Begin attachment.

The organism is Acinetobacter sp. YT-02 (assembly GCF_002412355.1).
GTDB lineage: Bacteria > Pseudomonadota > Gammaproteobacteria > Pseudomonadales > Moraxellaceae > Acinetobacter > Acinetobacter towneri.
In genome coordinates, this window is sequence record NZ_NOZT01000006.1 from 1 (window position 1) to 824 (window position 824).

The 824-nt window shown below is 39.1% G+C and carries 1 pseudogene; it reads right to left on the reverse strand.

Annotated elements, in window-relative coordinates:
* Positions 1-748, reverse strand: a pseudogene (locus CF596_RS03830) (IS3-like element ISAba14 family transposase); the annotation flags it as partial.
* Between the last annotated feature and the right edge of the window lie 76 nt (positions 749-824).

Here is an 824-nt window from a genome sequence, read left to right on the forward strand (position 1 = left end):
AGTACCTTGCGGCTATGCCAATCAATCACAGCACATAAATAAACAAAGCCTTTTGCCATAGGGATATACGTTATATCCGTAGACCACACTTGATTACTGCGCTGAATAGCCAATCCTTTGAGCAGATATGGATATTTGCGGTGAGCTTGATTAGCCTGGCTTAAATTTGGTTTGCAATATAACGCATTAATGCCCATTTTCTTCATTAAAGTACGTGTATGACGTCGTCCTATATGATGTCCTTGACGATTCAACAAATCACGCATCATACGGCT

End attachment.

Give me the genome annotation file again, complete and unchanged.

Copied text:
The organism is Acinetobacter sp. YT-02 (assembly GCF_002412355.1).
GTDB lineage: Bacteria > Pseudomonadota > Gammaproteobacteria > Pseudomonadales > Moraxellaceae > Acinetobacter > Acinetobacter towneri.
In genome coordinates, this window is sequence record NZ_NOZT01000006.1 from 1 (window position 1) to 824 (window position 824).

The 824-nt window shown below is 39.1% G+C and carries 1 pseudogene; it reads right to left on the reverse strand.

Annotated elements, in window-relative coordinates:
* Positions 1-748, reverse strand: a pseudogene (locus CF596_RS03830) (IS3-like element ISAba14 family transposase); the annotation flags it as partial.
* Between the last annotated feature and the right edge of the window lie 76 nt (positions 749-824).

Here is an 824-nt window from a genome sequence, read left to right on the forward strand (position 1 = left end):
AGTACCTTGCGGCTATGCCAATCAATCACAGCACATAAATAAACAAAGCCTTTTGCCATAGGGATATACGTTATATCCGTAGACCACACTTGATTACTGCGCTGAATAGCCAATCCTTTGAGCAGATATGGATATTTGCGGTGAGCTTGATTAGCCTGGCTTAAATTTGGTTTGCAATATAACGCATTAATGCCCATTTTCTTCATTAAAGTACGTGTATGACGTCGTCCTATATGATGTCCTTGACGATTCAACAAATCACGCATCATACGGCT